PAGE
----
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Open AccessArticle

Impact of Missing Passive Microwave Sensors on Multi-Satellite Precipitation Retrieval Algorithm

State Key Laboratory of Hydrology-Water Resources and Hydraulic Engineering, Hohai University, Nanjing 210098, China
State Key Laboratory of Satellite Ocean Environment Dynamics, Second Institute of Oceanography, SOA, Hangzhou 310012, China
School of Civil Engineering and Environmental Sciences, University of Oklahoma, Norman, OK 73019, USA
NOAA/National Severe Storms Laboratory, Norman, OK 73072, USA
Department of Hydraulic Engineering, Tsinghua University, Beijing 100084, China
Author to whom correspondence should be addressed.
Academic Editors: Xin Li, Yuei-An Liou, Qinhuo Liu and Prasad S. Thenkabail
Remote Sens. 2015, 7(1), 668-683;
Received: 10 October 2014 / Accepted: 6 January 2015 / Published: 9 January 2015
The impact of one or two missing passive microwave (PMW) input sensors on the end product of multi-satellite precipitation products is an interesting but obscure issue for both algorithm developers and data users. On 28 January 2013, the Version-7 TRMM Multi-satellite Precipitation Analysis (TMPA) products were reproduced and re-released by National Aeronautics and Space Administration (NASA) Goddard Space Flight Center because the Advanced Microwave Sounding Unit-B (AMSU-B) and the Special Sensor Microwave Imager-Sounder-F16 (SSMIS-F16) input data were unintentionally disregarded in the prior retrieval. Thus, this study investigates the sensitivity of TMPA algorithm results to missing PMW sensors by intercomparing the “early” and “late” Version-7 TMPA real-time (TMPA-RT) precipitation estimates (i.e., without and with AMSU-B, SSMIS-F16 sensors) with an independent high-density gauge network of 200 tipping-bucket rain gauges over the Chinese Jinghe river basin (45,421 km2). The retrieval counts and retrieval frequency of various PMW and Infrared (IR) sensors incorporated into the TMPA system were also analyzed to identify and diagnose the impacts of sensor availability on the TMPA-RT retrieval accuracy. Results show that the incorporation of AMSU-B and SSMIS-F16 has substantially reduced systematic errors. The improvement exhibits rather strong seasonal and topographic dependencies. Our analyses suggest that one or two single PMW sensors might play a key role in affecting the end product of current combined microwave-infrared precipitation estimates. This finding supports algorithm developers’ current endeavor in spatiotemporally incorporating as many PMW sensors as possible in the multi-satellite precipitation retrieval system called Integrated Multi-satellitE Retrievals for Global Precipitation Measurement mission (IMERG). This study also recommends users of satellite precipitation products to switch to the newest Version-7 TMPA datasets and the forthcoming IMERG products whenever they become available. View Full-Text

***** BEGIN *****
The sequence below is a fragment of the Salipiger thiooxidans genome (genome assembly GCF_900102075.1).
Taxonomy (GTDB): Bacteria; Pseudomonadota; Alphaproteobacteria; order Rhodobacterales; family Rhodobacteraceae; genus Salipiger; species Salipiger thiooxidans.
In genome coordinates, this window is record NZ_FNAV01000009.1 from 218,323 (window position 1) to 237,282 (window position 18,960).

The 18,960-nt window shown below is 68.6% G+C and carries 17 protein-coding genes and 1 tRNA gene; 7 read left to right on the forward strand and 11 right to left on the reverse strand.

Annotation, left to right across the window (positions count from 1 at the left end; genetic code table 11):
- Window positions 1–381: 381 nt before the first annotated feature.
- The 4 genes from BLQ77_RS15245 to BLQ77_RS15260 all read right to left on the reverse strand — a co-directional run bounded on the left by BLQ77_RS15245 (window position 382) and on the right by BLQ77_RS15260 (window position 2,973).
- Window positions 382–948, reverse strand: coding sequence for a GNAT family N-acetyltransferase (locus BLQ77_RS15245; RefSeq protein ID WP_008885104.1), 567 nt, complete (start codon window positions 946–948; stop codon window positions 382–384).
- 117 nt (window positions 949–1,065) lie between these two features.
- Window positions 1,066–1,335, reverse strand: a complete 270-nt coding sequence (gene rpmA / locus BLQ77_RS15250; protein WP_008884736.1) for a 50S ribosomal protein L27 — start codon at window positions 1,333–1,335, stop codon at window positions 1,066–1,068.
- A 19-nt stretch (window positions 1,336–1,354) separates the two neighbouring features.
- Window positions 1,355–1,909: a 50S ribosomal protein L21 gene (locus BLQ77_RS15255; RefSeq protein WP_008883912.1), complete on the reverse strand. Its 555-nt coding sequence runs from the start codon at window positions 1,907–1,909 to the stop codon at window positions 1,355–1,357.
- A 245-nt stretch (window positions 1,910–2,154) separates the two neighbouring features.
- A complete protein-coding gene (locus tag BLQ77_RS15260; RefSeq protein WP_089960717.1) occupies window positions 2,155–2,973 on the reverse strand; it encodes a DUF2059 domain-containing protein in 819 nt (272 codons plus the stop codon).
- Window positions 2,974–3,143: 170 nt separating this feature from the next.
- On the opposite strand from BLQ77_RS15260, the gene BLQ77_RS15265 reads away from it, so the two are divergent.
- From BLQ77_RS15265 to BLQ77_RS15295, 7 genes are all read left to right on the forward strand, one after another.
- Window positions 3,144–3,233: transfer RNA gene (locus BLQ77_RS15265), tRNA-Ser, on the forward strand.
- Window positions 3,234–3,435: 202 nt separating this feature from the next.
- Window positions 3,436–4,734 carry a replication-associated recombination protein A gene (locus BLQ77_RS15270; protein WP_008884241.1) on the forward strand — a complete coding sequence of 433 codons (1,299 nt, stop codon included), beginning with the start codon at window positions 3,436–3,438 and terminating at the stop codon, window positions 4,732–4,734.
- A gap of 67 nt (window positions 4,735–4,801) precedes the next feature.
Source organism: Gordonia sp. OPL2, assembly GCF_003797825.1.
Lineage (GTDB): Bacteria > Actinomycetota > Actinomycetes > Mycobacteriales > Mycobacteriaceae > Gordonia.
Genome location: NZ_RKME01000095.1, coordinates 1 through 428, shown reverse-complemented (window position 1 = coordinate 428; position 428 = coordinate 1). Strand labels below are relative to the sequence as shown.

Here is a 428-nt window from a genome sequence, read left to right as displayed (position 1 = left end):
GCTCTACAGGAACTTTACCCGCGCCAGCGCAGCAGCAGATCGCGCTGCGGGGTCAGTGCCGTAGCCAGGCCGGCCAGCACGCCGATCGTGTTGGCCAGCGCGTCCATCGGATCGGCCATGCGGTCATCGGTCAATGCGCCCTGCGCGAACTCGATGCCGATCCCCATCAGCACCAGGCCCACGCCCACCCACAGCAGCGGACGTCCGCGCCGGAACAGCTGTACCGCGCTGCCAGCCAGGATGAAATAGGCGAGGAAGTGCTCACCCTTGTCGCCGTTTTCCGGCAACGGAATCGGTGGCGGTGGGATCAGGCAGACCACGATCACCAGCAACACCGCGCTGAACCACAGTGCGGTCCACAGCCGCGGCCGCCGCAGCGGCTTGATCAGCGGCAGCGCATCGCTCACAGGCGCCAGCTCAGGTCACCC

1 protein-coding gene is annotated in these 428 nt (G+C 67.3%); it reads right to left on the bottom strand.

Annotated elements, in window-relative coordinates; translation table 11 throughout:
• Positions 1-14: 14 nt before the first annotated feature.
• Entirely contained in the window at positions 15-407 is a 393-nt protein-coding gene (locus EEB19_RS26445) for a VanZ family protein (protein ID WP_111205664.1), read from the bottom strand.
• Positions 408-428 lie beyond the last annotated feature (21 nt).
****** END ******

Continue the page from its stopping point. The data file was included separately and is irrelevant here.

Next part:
Keywords: satellite precipitation; TRMM; GPM; IMERG; TMPA; hydrological application satellite precipitation; TRMM; GPM; IMERG; TMPA; hydrological application
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Yong, B.; Chen, B.; Hong, Y.; Gourley, J.J.; Li, Z. Impact of Missing Passive Microwave Sensors on Multi-Satellite Precipitation Retrieval Algorithm. Remote Sens. 2015, 7, 668-683.

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